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This Week in Cancer Research: May 4, 2012


In Cancer Research this week, a team of US researchers report their study of epigenetic resensitization to platinum in ovarian cancer patients. The team administered low-dose decitabine before administering carboplatin in 17 platinum-resistant ovarian cancer patients and found that the regimen induced an average progression-free survival of 10.2 months, with nine of the patients being progression-free at six months. "Global and gene-specific DNA demethylation was achieved in peripheral blood mononuclear cells and tumors," the authors write. "The number of demethylated genes was greater in tumor biopsies from patients with progression-free survival more than six versus less than six months." This suggests that the decitabine altered the methylation of genes and cancer pathways enough to restore the platinum sensitivity of these patients, they add.

Also in Cancer Research this week, researchers in Australia and Canada report that CD73-deficient mice are resistant to carcinogenesis. Using a mouse model, the team found that CD73-deficiency suppressed the development of 3-methylcholanthrene-induced fibrosarcomas and prostate tumorigenesis. "Importantly, treatment with an anti-CD73 monoclonal antibody effectively suppressed growth of established MCA-induced tumors or TRAMP-C1 prostate tumors and inhibited the development of TRAMP-C1 lung metastases," the authors write. "Taken together, our findings indicate that CD73 is a critical factor in tumorigenesis and that anti-CD73 antibodies may offer a novel generalized strategy to blunt immune escape and treat cancer."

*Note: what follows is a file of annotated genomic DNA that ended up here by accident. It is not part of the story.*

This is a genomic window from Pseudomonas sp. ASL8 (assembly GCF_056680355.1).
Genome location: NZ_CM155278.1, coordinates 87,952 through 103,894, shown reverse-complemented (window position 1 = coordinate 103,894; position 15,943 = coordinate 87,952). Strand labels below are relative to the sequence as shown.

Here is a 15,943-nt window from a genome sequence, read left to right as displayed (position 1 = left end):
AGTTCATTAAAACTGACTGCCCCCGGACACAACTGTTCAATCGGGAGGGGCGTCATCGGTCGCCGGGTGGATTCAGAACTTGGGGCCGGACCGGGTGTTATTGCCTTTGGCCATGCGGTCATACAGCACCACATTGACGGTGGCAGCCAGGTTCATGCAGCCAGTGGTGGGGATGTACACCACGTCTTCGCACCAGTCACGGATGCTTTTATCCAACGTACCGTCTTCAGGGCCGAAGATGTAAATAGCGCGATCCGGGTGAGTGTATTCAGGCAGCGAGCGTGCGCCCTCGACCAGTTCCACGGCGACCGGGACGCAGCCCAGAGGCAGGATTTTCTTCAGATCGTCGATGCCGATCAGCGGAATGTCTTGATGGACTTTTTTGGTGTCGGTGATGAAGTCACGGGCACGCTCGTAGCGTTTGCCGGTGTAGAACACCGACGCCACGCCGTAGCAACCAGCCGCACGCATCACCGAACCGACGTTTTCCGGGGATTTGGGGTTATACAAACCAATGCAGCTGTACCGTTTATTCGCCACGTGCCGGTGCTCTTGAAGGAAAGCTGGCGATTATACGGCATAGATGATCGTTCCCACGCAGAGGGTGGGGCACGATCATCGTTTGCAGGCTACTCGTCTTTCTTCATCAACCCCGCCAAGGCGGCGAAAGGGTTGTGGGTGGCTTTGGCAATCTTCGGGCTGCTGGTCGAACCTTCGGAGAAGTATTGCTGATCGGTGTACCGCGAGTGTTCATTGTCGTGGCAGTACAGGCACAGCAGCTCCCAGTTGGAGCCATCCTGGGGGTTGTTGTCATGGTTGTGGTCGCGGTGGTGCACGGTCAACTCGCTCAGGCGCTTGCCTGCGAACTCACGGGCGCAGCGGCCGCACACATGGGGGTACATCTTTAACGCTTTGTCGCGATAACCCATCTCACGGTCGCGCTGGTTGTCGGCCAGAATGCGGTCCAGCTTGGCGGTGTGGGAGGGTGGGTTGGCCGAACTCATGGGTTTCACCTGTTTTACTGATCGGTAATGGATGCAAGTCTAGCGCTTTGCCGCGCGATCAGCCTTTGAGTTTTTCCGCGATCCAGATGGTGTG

Finally in Cancer Research this week, an international team of researchers examines the effects of a calorie-restricted diet on inflammatory biomarkers in obese or overweight post-menopausal women. The team randomly assigned 439 women to be on a calorie-restricted diet, to be the diet and do aerobic exercise, or to be in the control group, and found that women in both the diet and the diet and exercise groups that had 5 percent or more weight loss reduced inflammatory biomarkers compared with controls. "Our findings indicate that a caloric restriction weight loss diet with or without exercise reduces biomarkers of inflammation in postmenopausal women, with potential clinical significance for cancer risk reduction," the authors write.